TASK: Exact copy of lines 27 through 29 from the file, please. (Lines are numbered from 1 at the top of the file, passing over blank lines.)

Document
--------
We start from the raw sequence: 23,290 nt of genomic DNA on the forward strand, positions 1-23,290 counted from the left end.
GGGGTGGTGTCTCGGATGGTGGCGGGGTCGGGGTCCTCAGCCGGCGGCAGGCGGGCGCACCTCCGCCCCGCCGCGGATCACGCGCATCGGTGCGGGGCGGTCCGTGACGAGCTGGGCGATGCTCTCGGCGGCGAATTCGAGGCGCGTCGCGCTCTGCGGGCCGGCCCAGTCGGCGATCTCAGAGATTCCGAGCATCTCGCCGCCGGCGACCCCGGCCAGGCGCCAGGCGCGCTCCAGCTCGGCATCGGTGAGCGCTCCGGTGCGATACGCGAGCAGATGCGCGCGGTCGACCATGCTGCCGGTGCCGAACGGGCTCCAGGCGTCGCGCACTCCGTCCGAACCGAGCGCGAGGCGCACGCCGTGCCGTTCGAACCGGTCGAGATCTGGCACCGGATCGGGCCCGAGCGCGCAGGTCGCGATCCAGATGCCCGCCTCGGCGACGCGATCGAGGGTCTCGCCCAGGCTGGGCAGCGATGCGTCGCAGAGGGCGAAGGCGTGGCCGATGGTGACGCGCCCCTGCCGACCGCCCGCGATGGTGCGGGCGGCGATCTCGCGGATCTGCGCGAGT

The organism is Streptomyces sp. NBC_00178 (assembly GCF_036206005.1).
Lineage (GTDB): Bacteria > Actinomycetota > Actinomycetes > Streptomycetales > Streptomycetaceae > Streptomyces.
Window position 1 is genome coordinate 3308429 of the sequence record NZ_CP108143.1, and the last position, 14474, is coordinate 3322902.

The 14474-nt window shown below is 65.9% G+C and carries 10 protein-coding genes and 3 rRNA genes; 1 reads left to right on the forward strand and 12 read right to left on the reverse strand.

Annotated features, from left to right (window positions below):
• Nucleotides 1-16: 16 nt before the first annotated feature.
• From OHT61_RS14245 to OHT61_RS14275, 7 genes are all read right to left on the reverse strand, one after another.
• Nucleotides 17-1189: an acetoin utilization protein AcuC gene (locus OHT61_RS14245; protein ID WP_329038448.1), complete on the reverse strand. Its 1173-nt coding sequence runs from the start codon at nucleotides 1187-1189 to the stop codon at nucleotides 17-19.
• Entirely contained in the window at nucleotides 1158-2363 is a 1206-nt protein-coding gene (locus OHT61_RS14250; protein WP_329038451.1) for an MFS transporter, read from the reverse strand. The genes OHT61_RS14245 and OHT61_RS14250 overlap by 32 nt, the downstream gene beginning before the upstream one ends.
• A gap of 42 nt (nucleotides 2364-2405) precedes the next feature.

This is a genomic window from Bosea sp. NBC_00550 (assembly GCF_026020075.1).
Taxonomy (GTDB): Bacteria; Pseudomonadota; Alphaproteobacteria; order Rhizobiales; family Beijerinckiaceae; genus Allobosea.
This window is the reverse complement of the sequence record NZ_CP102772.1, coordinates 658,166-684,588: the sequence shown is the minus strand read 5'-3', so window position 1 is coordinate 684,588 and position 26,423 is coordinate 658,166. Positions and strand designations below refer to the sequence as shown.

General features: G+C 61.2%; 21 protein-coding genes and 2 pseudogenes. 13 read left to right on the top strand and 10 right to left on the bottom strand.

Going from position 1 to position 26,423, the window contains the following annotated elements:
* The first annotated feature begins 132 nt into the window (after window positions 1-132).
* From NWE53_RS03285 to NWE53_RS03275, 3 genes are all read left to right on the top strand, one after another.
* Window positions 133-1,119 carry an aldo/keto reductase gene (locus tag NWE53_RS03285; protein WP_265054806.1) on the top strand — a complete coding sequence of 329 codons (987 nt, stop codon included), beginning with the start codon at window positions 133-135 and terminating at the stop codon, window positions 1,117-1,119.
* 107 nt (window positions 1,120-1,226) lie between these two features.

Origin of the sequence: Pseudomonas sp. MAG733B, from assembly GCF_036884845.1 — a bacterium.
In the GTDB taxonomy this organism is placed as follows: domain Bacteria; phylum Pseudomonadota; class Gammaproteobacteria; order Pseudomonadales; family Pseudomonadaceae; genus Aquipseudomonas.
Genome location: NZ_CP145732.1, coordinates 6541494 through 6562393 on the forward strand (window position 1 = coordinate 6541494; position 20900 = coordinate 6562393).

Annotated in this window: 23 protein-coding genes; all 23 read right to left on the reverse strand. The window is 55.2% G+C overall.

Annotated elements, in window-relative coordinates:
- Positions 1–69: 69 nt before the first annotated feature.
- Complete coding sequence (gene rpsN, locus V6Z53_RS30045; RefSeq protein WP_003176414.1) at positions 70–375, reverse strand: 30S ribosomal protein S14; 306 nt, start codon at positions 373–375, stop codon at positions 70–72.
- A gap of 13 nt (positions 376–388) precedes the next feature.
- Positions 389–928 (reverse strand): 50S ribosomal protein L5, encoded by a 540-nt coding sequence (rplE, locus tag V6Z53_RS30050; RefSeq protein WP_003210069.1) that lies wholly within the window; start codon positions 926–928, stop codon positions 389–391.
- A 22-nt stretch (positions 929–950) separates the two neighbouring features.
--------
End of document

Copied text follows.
- Positions 1–69: 69 nt before the first annotated feature.
- Complete coding sequence (gene rpsN, locus V6Z53_RS30045; RefSeq protein WP_003176414.1) at positions 70–375, reverse strand: 30S ribosomal protein S14; 306 nt, start codon at positions 373–375, stop codon at positions 70–72.
- A gap of 13 nt (positions 376–388) precedes the next feature.